Did I ever mention that I don't like "unit" studies? It is just a strange quirk I have. When I first started homeschooling unit studies and Konos were all the rage. I kept trying to do them and we did do a couple of neat unit studies mostly consisting of reading books not making ear canals out of chairs. We did one on the Civil War and one on Lewis and Clark. I had a couple of friends who could beat the life out of a topic and it was impressive. I just never could manage it.
Once I went to a friend's house the day they were learning about the letter P. They were making popcorn and eating peanuts and pickles. I am such a minimalist. I just look at my child and say, "This is P. Remember it or else."
Have you ever wondered what would happen to a child if you didn't teach him his colors or what animals say? Nothing. They will somehow figure out orange is orange by the time they are 6 and mysteriously be able to tell you a lamb says baa. If you put something off too long, like learning to tie shoes, and your child doesn't figure it out, you can always spend a couple of seconds teaching them when they are 6. It will literally take you seconds to teach a child something at 6 that would have taken you days and days at 3 or 4. This principle does not apply to reading to children. Read to them day and night or have an older child do it.
When we were memorizing Paul Revere's Ride my friend's children were running around their neighborhood during the day yelling, "The British are coming." My husband said that would annoy the neighbors. My guess is that my kids and hers both remember the American Revolution or perhaps they have all forgotten it by now. Her kids are married. There are some days I rue ever learning PRR. To this day it will start up in my head like an old love song. I am a little concermed about Horatius at the Bridge but I feel a moral obligation to memorize any poem Ralph Moody's mother knew.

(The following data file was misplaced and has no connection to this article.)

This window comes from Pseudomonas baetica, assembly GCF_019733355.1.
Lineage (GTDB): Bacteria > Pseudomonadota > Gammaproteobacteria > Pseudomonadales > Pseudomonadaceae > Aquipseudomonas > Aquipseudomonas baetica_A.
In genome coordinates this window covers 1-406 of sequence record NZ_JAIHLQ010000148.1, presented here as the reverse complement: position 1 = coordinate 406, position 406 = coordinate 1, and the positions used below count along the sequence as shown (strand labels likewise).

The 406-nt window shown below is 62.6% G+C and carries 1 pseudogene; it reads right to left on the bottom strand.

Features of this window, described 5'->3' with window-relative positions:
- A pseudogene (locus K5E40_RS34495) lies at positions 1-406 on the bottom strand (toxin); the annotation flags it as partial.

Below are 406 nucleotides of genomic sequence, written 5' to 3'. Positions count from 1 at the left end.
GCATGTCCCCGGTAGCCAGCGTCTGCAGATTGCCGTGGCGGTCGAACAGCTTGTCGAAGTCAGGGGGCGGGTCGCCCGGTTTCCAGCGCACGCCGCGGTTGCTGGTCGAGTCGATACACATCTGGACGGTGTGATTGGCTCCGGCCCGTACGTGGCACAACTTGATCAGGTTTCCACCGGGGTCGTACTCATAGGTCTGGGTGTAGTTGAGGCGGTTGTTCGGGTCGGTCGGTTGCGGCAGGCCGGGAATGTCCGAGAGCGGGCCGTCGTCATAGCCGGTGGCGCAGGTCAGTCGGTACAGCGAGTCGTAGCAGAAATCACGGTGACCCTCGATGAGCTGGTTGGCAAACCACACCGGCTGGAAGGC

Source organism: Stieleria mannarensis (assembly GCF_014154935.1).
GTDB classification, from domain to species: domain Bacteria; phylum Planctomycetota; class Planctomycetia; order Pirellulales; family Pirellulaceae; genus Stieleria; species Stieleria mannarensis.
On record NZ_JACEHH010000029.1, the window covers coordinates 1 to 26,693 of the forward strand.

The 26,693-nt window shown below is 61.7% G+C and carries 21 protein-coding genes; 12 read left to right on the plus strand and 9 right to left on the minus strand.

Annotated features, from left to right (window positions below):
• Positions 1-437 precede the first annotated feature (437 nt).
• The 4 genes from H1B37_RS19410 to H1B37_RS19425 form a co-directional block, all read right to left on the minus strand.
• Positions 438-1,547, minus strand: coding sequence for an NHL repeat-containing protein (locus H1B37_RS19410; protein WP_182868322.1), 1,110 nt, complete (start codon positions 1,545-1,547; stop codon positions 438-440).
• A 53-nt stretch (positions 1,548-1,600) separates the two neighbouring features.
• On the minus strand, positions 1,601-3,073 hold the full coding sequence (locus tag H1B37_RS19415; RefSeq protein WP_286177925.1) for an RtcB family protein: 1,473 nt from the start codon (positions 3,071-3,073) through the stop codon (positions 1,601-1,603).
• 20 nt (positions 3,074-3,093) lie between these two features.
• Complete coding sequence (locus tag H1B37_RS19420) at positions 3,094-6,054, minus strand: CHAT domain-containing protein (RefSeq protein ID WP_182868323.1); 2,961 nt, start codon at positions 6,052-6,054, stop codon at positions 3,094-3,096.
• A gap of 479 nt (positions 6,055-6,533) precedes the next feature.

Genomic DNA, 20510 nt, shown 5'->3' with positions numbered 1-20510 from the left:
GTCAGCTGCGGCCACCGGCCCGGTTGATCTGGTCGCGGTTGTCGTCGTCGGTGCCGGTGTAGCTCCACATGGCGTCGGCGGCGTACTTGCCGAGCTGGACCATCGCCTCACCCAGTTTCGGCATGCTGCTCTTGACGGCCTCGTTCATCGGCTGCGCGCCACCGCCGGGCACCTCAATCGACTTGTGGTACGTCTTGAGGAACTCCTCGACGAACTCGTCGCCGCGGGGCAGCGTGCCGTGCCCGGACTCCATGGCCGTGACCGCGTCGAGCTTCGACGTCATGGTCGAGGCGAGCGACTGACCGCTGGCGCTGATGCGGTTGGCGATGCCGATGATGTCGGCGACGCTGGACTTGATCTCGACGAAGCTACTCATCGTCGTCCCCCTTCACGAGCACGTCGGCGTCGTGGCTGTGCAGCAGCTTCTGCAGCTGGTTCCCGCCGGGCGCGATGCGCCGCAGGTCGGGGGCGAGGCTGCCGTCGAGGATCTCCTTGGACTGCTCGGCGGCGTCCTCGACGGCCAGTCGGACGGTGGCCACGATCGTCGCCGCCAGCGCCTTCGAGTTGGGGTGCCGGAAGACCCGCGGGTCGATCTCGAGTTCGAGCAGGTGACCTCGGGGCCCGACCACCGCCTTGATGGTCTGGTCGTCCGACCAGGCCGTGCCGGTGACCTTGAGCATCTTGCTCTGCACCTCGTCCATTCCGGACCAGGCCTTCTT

It was a happy day for me when I read Charlotte Mason tweaking the American propensity for unit studies. Half the fun of learning, if not all of it, is making connections. So one day I decided to quit trying to do unit studies and I have never looked back. It has not been a stumbling block at all for my children to hear or read American History, British History and Ancient History all in the same year. I am still not convinced chronological history study is best, although I don't think it hurts, either.
So if you come to our house you won't find me dressed up as Pochahantas, although you might find the kids out back pretending to be John Smith without any help from me at all.